I’ve been living in Medellin for over a month now so I can officially tell you it’s one of the best countries to retire cheap. After a year in South East Asia, I was a little hesitant to start this years tour of Central and South America. My biggest fears? I don’t speak Spanish, and I really hate salsa music.

Landing at the airport, I had a really pleasant surprise. They have airport buses that run you right into town for cheap 9000 COP ($4.50 CDN). Or you can take a taxi for $70 000 COP ($35 CDN). I took the cheap bus, called a collectivo…. and then took the taxi from the bus stop. Much much cheaper.

The first thing I can tell you is that cabs do not speak English. And they don’t seem to understand maps either. They do not however, try the “no meter” trick. They all seemed super honest. (I’ve had worse cab rides in Richmond, BC. Worst cab company in Canada). An average cab ride is about the same price as an Uber here. They also have a local app called Easy Taxi.

If the cabs are honest and the relative same price as an Uber, why Uber? With Uber, you can put the exact map pin in where you’re going. Remember the cab drivers here don’t speak English, and don’t know how to read a Google Map. If you’re going somewhere that really requires English speaking, you can pay 50% more and order an English speaking Uber.

My first night here, I went to the tourist area. Lleras park. It’s the place to be if you like partying. Bars, nightclubs, restaurants & hookers. It’s fun, and doesn’t shut down till about 4am. (I always like a little danger and chaos in my party zones). You can buy drugs, beers or tacos here. All super safe, as there is a very heavy police presence. I also liked the fact that there were locals that partied here too. It is more expensive than any other part of town though.

After a few nights in Poblada and Lleras Park, I wanted to find the “real” Medellin. Now, I’m completely different than most people here. I don’t want fancy restaurants and safety. I want street food, and a little hint of chaos. I love street food, and you’ll have a hard time finding it Lleras park. The local food is mostly rice, with beans , a protein, and an inedible hockey puck called an arepa. Delicious (except the arepa)!

68% of the people I’ve met here in Medellin, are Digital Nomads. Not a lot of fat tourists, or backpackers here. And out of those 68%, about 90% of them live in two areas. Poblado or Laureles. These are the two parts of town you’ll want to stay, if you want to hang out with your Digital Nomad peeps. It’s a great community here. Literally the best I’ve seen in the world.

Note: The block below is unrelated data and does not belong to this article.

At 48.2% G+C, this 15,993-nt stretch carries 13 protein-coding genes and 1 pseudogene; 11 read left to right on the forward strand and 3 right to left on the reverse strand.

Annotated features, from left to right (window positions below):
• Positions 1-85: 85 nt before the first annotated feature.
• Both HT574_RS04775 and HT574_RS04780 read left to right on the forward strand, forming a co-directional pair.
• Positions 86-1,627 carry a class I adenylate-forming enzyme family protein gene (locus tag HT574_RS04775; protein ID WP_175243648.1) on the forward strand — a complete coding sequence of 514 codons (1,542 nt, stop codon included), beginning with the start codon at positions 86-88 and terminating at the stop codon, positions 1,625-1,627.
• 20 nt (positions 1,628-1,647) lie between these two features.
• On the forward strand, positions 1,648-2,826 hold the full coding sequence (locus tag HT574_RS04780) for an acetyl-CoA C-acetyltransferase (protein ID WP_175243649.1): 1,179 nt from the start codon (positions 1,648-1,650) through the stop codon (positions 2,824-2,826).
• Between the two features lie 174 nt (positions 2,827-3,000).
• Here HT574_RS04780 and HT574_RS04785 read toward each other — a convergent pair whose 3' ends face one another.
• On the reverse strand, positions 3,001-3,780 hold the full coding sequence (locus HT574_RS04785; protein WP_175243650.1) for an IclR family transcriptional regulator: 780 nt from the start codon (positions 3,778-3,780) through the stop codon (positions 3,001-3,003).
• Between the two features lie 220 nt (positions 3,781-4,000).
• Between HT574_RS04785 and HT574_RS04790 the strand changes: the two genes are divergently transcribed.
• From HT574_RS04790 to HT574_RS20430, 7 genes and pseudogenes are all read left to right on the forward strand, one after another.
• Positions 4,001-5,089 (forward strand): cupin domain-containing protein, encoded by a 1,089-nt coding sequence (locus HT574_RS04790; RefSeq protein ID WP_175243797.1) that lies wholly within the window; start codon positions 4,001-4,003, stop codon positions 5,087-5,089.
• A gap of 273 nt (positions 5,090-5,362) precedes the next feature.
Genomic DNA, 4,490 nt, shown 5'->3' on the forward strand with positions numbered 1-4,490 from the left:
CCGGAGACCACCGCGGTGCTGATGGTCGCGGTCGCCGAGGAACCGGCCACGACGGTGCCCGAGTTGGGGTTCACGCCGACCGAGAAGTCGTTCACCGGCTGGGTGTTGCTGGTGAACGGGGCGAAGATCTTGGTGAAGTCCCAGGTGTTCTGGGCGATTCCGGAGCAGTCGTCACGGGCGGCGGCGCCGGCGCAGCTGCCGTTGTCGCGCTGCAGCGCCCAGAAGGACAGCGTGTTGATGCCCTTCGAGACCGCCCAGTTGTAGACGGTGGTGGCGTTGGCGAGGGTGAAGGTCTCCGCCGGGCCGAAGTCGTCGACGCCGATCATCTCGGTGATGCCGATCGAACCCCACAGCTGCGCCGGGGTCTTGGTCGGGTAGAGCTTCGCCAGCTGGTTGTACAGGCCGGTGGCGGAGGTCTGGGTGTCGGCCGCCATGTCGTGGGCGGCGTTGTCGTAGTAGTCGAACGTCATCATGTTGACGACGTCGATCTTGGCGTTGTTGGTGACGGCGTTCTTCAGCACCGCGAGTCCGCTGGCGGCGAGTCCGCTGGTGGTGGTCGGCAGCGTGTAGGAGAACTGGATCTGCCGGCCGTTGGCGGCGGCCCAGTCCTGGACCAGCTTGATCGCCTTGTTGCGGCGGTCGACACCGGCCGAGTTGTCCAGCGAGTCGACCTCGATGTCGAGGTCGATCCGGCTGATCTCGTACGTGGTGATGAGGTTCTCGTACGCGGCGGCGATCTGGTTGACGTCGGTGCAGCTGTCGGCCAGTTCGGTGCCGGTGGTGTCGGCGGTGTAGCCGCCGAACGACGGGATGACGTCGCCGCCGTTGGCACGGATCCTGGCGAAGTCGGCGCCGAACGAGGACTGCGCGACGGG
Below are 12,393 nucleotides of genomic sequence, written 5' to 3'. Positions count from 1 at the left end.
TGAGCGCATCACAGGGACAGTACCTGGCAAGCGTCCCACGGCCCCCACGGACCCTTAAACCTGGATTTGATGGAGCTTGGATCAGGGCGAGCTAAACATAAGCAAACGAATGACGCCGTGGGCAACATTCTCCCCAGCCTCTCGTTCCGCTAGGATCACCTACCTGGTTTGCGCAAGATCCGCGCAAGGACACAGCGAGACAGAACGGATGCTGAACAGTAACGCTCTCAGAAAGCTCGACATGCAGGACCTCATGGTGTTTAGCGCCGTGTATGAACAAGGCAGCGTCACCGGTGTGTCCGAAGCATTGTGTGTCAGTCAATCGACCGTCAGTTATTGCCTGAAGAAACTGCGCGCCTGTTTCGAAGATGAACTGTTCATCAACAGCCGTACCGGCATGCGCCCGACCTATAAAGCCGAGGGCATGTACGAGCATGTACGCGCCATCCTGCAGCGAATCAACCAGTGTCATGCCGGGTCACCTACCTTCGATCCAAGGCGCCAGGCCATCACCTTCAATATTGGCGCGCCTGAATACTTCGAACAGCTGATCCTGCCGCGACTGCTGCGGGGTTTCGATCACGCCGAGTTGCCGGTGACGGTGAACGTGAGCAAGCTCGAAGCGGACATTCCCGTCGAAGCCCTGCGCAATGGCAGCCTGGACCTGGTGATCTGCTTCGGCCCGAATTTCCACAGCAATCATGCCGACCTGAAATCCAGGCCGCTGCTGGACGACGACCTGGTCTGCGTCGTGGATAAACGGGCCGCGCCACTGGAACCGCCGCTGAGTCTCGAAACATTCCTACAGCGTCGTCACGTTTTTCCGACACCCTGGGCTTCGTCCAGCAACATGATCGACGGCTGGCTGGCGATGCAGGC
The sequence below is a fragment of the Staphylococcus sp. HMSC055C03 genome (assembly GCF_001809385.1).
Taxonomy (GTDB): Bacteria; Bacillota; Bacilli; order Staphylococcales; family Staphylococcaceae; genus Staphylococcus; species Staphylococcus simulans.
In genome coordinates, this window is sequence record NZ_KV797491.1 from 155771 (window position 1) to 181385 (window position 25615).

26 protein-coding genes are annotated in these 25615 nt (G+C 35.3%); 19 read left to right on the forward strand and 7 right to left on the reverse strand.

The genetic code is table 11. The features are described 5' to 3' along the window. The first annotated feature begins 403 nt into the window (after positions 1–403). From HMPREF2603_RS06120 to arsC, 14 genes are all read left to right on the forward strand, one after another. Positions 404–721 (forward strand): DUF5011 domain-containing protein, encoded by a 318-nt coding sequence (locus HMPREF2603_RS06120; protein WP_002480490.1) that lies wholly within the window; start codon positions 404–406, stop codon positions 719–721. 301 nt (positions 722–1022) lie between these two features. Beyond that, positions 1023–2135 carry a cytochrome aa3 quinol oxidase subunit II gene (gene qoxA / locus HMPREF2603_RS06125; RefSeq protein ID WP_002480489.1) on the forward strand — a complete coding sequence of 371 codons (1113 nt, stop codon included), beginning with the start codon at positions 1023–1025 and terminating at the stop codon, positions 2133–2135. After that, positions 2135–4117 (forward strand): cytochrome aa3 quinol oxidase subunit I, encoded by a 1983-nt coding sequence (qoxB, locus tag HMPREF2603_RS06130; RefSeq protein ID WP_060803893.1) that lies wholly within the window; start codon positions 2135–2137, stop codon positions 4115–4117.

Me? I found a haunted afterhours/bar party hotel to live in. It’s deep in the heart of Centro. And just like the downtown in Edmonton, Alberta, it’s full of crime, not the safest and crappy if you want to drive.  My room is 15000 COP ($7 CDN) a night. Living in Poblado a 1 bed room furnished apartment is roughly 1,200,000 COP ($600 CDN) a month. Poblano is expensive, but nice.

If you want food that costs half the price of Poblado, or to live in the heart of Medellin, Centro is the place to go.

Centro is dangerous. My roommate was mugged. But saying that, he was out in a park at 4am in the morning and kind of drunk. Here in Medellin you’ve got to stay hard and sharp.

Even though there’s crime, the people are all super nice, putting up with halting attempts at Spanish, and welcoming me to Medellin. I really am the only Chino (Chinese person) here. I get big smiles everywhere I go. And they seem like they do care that you’re having a good day.

My typical day is pretty great. I wake up, work on the blog a bit, and then head to the gym. There are gyms everywhere here. Free gyms made of concrete blocks in the park, old school 80’s iron gyms (where I work out) and high tech fancy gyms.

The most expensive gyms I’ve found were $140 000 COP ($70 CDN), my gym is $60 000 ($30 CDN).

After the gym, I’ll go grab a meal for about 6000 COP ($3 CDN) or a tasty meat pie for 1800 COP (90 cents CDN).

There are bars everywhere here in Centro, and barber shops. I don’t know why there are so many barber shops. But literally I counted 5 in a 3 block radius. Get a haircut here . It costs 10 000 COP ($5 CDN) but it’s one of the best haircuts I’ve ever gotten. They start with clippers, go to scissors, and then a razor! Worth it!

If you want to go grab a beer in a bar it’s about 8000 COP ($4 CDN), or you can buy them at the grocery shops for about 2000 COP ($1 CDN). Remember nobody really speaks English here, so if you are going out for a beer, you might feel a little shut out.

Me? I’ve spent a month in Medellin, Colombia, and I love it. I’m going on the rest of my tour, but I’ll be back!

I hope this article helped you with your quest of finding the best country to retire cheap. Scroll to the bottom of the page for more tips and articles on finding the cheapest places to retire. And if you liked the article, please share on social media (I’d love it if you did!)